Meditation is for old people


Meditation may also be the best medicine for all ages.

It seems that a large majority of the people that I find taking up meditation and/or the Buddhist practice are of a more mature age. And while I do see children, teens and young adults often attending the Blue Lotus Temple, the majority are still in the over 40 range I would guess. I believe the reason for this is that most of us don’t get serious about peace in our lives until we are more mature. Also, often I think we have all been seekers with other religions or beliefs, but found no consistent comfort or foundation. For some, finding the benefits of meditation is all they require. Finding that stress and anxiety lessen, and a peaceful life becomes more frequent and abundant. Others choose to study the teachings of Buddha, and find great wisdom and comfort in understanding more clearly the realities of life. Either way, this meditation practice proves for most to be the best solution to putting out the fires in our minds as we navigate the waves of life’s ups and downs.
But what about the children, and why aren’t we all encouraging them more to experience this same type of calm, acceptance and peace?

meditationWe all know that children are our future, and also that science has proven the benefits of meditation. The Mayo Clinic endorses the benefits of meditation, stating “Meditation can give you a sense of calm, peace and balance that benefits both your emotional well-being and your overall health. And these benefits don’t end when your meditation session ends. Meditation can help carry you more calmly through your day and can even improve certain medical conditions.” Also one of the Worlds foremost neuroscientists¬†Richard Davidson, states that simple meditation techniques, backed up with modern scientific knowledge of the brain, are helping kids hard-wire themselves to be able to better pay attention and become kinder.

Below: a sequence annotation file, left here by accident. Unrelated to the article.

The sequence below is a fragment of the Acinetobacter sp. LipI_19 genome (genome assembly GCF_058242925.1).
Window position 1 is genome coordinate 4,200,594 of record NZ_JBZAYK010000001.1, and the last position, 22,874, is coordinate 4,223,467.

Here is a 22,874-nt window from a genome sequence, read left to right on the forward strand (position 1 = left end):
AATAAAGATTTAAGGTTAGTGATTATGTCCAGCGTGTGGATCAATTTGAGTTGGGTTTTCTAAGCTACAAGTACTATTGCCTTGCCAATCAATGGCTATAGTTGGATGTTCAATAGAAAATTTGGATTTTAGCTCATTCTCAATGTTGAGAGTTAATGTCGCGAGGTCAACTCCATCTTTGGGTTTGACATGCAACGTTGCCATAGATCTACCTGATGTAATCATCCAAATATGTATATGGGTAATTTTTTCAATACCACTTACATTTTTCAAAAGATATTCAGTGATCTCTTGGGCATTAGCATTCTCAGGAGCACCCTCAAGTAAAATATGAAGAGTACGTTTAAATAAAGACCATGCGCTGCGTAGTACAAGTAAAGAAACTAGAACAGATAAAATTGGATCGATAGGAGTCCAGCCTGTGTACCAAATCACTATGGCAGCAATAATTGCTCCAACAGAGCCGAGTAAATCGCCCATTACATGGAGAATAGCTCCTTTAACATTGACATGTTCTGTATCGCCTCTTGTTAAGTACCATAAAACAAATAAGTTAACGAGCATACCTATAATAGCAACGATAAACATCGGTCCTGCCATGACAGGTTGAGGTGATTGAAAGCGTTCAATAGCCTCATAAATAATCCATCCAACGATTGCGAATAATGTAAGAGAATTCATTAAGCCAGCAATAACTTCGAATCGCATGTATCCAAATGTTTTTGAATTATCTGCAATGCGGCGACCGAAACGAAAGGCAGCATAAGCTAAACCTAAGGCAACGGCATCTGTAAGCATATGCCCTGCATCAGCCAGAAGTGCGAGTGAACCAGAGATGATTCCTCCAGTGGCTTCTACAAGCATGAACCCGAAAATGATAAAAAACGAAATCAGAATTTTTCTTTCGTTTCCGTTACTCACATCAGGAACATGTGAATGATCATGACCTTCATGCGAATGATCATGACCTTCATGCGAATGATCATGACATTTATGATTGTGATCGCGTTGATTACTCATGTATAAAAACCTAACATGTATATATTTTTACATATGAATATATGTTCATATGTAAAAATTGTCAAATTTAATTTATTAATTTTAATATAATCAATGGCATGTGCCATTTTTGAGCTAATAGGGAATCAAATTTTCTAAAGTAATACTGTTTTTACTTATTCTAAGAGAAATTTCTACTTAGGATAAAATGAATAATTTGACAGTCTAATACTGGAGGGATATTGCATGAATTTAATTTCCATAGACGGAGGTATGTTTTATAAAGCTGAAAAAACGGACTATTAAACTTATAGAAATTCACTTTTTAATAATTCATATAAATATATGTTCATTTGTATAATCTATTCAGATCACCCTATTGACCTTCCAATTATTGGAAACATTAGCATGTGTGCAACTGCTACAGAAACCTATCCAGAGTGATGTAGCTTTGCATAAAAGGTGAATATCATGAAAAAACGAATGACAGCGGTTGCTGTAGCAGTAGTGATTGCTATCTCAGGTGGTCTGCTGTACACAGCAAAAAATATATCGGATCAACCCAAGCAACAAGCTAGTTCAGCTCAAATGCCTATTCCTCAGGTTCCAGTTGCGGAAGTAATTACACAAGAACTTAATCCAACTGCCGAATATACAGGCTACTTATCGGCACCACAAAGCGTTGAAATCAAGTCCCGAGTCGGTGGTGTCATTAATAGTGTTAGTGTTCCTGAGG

Another recent study showed that 78% of the children and adults who practiced meditation saw a noticeable reduction in their total ADHD symptoms. Only adding more support for the adage “more meditation, less medication”.
All of this begging the question, why don’t we do more as a society to encourage meditation for our children?

All of this calls to mind the African proverb that “it takes a village to raise a child”. These are our Sons and Daughters, Sisters and Brothers, Nieces and Nephews, whether by blood or not. This World is our Global community, our village so to speak. And as loving creatures, it is of benefit to one another that we encourage peace and kindness in our children. And we are all capable of immeasurable love and compassion that is best when served generously. Whether you are young or old, I encourage each of you to share this practice with those around you. And give our children that chance to be happy, balanced and peaceful human beings.
As the Dalai Lama says, “if every 8 year old in the world is taught meditation, we will eliminate violence from the world within one generation”. And what a wonderful World that would be!